“It is my hope that today’s verdict provides the Patz family with the closure they so desperately deserved,” said Vance. “The disappearance of Etan Patz haunted families in New York and across the country for nearly four decades.”

    Hernandez, who was living in New Jersey at the time of his 2012 arrest, faces a maximum sentence of 25 years to life in prison.

    Cynthia Cueto was among a number of the first trial’s jurors back in court for the verdict. She was hopeful the new panel would see things the way that the majority of jurors in the initial case did.

    “We felt that we had it right the first time, and we wanted to see it through,” said Cueto. “And we hoped that this jury would do the same, and they did.”

    Asked if she had a message for the second jury, Cueto replied, “We love you!”

    Prosecutors charged Hernandez lured little Etan to his death with a bottle of soda, choking him inside the basement of the SoHo bodega.

    Hernandez placed his body inside a plastic garbage bag. The bag was then put into a cardboard box and dumped with the trash in a Thompson St. alley, officials charged.

    Stan Patz was initially stunned Tuesday with the jury’s acquittal of Hernandez on a charge of intentional murder. He visibly winced and let loose with a low, “Ooooh.”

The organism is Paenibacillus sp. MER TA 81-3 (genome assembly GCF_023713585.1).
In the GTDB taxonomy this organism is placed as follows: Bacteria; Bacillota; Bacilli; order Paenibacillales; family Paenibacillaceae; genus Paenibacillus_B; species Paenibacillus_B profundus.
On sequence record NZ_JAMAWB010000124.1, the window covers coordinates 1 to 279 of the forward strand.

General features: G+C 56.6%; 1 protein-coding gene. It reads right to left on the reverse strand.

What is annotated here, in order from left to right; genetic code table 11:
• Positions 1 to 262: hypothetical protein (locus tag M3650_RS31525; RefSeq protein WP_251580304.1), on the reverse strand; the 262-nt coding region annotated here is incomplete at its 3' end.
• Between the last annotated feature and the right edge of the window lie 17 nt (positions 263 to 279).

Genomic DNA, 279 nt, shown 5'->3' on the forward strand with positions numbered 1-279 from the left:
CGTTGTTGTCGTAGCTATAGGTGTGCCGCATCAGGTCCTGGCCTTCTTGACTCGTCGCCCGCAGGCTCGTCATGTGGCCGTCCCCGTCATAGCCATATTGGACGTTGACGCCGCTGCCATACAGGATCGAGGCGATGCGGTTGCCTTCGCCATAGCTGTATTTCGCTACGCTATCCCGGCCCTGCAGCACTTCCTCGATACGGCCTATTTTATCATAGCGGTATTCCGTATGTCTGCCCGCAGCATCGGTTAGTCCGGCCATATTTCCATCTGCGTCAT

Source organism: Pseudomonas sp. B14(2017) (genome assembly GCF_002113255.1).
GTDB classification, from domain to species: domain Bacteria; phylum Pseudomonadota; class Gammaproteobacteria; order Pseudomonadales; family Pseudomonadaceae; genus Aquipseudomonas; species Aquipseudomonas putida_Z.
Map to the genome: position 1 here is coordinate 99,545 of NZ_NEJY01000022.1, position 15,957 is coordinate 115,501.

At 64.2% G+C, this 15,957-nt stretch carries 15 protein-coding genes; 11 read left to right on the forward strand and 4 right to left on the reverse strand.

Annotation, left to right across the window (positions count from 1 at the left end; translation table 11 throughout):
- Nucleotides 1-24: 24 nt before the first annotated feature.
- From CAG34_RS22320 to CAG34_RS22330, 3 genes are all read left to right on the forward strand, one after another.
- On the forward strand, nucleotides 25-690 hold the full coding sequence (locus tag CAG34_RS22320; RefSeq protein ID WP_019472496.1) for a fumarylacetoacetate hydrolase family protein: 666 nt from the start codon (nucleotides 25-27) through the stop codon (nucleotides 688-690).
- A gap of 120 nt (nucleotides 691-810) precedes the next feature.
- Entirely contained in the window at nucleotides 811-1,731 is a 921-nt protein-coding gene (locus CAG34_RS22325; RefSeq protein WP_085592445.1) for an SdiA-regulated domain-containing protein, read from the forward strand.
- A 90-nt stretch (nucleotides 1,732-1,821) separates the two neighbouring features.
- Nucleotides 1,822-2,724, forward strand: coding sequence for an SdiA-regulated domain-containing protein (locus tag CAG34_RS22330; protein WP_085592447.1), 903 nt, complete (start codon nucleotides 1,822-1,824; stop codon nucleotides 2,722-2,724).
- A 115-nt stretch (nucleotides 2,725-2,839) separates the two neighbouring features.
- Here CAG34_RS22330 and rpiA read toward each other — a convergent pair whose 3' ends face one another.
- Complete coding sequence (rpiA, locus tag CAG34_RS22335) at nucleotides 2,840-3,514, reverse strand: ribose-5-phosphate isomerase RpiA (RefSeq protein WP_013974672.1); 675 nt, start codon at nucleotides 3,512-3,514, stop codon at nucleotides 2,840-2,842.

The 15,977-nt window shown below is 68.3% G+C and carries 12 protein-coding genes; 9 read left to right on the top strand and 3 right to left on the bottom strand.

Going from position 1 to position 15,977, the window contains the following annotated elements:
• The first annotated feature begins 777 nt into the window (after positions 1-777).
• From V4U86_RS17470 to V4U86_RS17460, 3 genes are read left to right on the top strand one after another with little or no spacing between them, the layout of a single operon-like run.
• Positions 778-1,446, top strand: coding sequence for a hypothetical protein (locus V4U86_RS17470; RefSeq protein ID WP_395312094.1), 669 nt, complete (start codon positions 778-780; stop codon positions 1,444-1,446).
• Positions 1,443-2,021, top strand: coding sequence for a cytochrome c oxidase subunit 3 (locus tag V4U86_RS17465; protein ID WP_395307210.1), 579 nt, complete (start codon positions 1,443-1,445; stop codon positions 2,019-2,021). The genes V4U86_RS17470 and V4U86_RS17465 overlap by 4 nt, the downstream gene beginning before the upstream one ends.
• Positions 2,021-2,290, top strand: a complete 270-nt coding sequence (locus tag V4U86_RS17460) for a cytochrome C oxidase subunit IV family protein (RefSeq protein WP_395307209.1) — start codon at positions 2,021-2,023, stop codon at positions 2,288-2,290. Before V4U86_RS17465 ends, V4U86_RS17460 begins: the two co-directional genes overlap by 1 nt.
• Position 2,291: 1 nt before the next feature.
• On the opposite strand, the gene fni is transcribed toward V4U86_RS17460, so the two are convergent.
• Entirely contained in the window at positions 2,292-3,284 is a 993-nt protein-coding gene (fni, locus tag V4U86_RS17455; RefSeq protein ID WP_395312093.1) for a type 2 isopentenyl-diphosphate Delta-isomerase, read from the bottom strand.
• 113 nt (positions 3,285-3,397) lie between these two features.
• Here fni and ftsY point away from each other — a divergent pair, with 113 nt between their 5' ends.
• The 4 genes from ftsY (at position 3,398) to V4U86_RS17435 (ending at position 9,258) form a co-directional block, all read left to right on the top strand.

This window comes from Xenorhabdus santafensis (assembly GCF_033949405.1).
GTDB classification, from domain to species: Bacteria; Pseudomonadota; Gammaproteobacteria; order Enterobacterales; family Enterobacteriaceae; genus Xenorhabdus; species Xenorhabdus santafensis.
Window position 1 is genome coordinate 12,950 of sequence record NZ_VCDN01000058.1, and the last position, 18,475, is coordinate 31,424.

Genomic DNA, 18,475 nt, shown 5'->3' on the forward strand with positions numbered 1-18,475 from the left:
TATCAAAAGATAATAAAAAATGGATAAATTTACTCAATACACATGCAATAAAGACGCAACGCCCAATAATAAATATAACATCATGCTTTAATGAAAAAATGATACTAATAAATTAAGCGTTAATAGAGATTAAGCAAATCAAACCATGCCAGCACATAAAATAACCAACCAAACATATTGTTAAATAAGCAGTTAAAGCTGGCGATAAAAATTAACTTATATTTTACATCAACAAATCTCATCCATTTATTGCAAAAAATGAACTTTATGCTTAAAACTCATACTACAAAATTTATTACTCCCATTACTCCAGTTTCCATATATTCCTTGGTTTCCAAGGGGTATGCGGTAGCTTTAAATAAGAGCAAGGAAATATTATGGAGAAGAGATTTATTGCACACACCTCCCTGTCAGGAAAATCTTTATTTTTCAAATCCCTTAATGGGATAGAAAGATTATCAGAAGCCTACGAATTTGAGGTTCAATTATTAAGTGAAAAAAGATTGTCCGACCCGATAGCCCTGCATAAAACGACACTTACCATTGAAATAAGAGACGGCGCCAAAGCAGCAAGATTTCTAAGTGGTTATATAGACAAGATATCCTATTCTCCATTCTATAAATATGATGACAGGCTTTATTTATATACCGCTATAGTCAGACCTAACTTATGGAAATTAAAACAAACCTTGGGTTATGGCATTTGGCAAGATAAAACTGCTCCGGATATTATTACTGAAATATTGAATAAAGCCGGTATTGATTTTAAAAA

“That was a surprise,” he acknowledged. “I wasn’t expecting that.”

    Julie Patz, who testified at both trials, was at home for the verdicts. She typically avoids the media attention around the case.

    The new jury wasn’t the only change for the retrial. Defense attorneys were able to use testimony from the previous trial against witnesses taking the stand for a second time.

    And the Hernandez defense opted to pass on calling three witnesses who could implicate another man with the killing — convicted pedophile Jose Ramos. The child molester once dated a woman who would occasionally walk Etan home from the school, officials said.

    Hernandez’s defense skipped the two jailhouse informants and former federal prosecutor Stuart GraBois — who pursued Ramos for years. Instead, the defense strategy was to attack the reliability of Hernandez's confession and blame Ramos without leaving their witnesses open to cross-examination.

    Jennifer O’Connor, one of the jurors in the first trial, said she was happy to see the second jury give Stan Patz his long-awaited guilty verdict.

    “He’s the kind I want in my boat if the world goes down,” she said of Patz. “So we’re very happy today.”